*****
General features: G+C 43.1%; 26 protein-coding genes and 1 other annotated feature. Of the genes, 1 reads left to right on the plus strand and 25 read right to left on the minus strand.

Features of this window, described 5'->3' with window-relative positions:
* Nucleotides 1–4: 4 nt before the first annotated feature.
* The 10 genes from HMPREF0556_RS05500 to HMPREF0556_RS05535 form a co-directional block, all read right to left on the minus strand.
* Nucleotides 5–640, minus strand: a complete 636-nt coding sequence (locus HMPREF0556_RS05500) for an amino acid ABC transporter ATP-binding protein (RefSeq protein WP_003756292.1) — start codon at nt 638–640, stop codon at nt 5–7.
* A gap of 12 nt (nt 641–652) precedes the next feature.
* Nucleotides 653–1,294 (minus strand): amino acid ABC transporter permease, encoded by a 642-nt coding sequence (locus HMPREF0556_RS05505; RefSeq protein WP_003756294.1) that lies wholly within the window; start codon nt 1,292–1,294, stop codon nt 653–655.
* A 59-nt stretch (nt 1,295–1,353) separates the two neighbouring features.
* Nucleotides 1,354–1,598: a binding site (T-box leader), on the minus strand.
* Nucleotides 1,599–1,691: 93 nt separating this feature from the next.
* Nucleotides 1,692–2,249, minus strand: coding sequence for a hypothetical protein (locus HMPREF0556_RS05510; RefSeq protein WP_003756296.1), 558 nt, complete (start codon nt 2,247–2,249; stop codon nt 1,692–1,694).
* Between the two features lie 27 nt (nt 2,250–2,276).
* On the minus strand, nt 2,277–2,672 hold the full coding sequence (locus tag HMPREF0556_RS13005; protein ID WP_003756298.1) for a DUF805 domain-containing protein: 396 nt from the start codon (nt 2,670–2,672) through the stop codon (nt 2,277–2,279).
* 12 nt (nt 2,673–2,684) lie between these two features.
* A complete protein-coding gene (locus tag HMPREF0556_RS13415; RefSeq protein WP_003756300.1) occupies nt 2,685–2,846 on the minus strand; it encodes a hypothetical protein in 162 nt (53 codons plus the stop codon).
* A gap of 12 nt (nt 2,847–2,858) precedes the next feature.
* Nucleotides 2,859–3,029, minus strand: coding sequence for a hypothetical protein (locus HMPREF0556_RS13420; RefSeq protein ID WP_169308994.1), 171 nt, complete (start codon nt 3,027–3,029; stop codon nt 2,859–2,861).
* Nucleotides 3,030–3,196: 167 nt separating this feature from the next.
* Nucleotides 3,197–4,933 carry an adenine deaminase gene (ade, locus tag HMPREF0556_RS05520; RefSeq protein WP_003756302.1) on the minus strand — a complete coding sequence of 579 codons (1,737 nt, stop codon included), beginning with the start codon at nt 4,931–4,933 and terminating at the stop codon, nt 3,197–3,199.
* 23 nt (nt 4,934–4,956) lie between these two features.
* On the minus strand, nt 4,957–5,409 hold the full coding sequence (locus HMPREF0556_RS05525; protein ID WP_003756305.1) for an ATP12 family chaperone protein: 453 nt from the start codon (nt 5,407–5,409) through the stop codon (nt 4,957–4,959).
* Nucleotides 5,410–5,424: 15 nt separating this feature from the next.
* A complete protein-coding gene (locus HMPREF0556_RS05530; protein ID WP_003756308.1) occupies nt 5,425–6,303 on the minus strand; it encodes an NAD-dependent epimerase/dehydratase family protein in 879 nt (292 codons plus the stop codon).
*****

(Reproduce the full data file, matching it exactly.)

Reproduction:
General features: G+C 43.1%; 26 protein-coding genes and 1 other annotated feature. Of the genes, 1 reads left to right on the plus strand and 25 read right to left on the minus strand.

Features of this window, described 5'->3' with window-relative positions:
* Nucleotides 1–4: 4 nt before the first annotated feature.
* The 10 genes from HMPREF0556_RS05500 to HMPREF0556_RS05535 form a co-directional block, all read right to left on the minus strand.
* Nucleotides 5–640, minus strand: a complete 636-nt coding sequence (locus HMPREF0556_RS05500) for an amino acid ABC transporter ATP-binding protein (RefSeq protein WP_003756292.1) — start codon at nt 638–640, stop codon at nt 5–7.
* A gap of 12 nt (nt 641–652) precedes the next feature.
* Nucleotides 653–1,294 (minus strand): amino acid ABC transporter permease, encoded by a 642-nt coding sequence (locus HMPREF0556_RS05505; RefSeq protein WP_003756294.1) that lies wholly within the window; start codon nt 1,292–1,294, stop codon nt 653–655.
* A 59-nt stretch (nt 1,295–1,353) separates the two neighbouring features.
* Nucleotides 1,354–1,598: a binding site (T-box leader), on the minus strand.
* Nucleotides 1,599–1,691: 93 nt separating this feature from the next.
* Nucleotides 1,692–2,249, minus strand: coding sequence for a hypothetical protein (locus HMPREF0556_RS05510; RefSeq protein WP_003756296.1), 558 nt, complete (start codon nt 2,247–2,249; stop codon nt 1,692–1,694).
* Between the two features lie 27 nt (nt 2,250–2,276).
* On the minus strand, nt 2,277–2,672 hold the full coding sequence (locus tag HMPREF0556_RS13005; protein ID WP_003756298.1) for a DUF805 domain-containing protein: 396 nt from the start codon (nt 2,670–2,672) through the stop codon (nt 2,277–2,279).
* 12 nt (nt 2,673–2,684) lie between these two features.
* A complete protein-coding gene (locus tag HMPREF0556_RS13415; RefSeq protein WP_003756300.1) occupies nt 2,685–2,846 on the minus strand; it encodes a hypothetical protein in 162 nt (53 codons plus the stop codon).
* A gap of 12 nt (nt 2,847–2,858) precedes the next feature.
* Nucleotides 2,859–3,029, minus strand: coding sequence for a hypothetical protein (locus HMPREF0556_RS13420; RefSeq protein ID WP_169308994.1), 171 nt, complete (start codon nt 3,027–3,029; stop codon nt 2,859–2,861).
* Nucleotides 3,030–3,196: 167 nt separating this feature from the next.
* Nucleotides 3,197–4,933 carry an adenine deaminase gene (ade, locus tag HMPREF0556_RS05520; RefSeq protein WP_003756302.1) on the minus strand — a complete coding sequence of 579 codons (1,737 nt, stop codon included), beginning with the start codon at nt 4,931–4,933 and terminating at the stop codon, nt 3,197–3,199.
* 23 nt (nt 4,934–4,956) lie between these two features.
* On the minus strand, nt 4,957–5,409 hold the full coding sequence (locus HMPREF0556_RS05525; protein ID WP_003756305.1) for an ATP12 family chaperone protein: 453 nt from the start codon (nt 5,407–5,409) through the stop codon (nt 4,957–4,959).
* Nucleotides 5,410–5,424: 15 nt separating this feature from the next.
* A complete protein-coding gene (locus HMPREF0556_RS05530; protein ID WP_003756308.1) occupies nt 5,425–6,303 on the minus strand; it encodes an NAD-dependent epimerase/dehydratase family protein in 879 nt (292 codons plus the stop codon).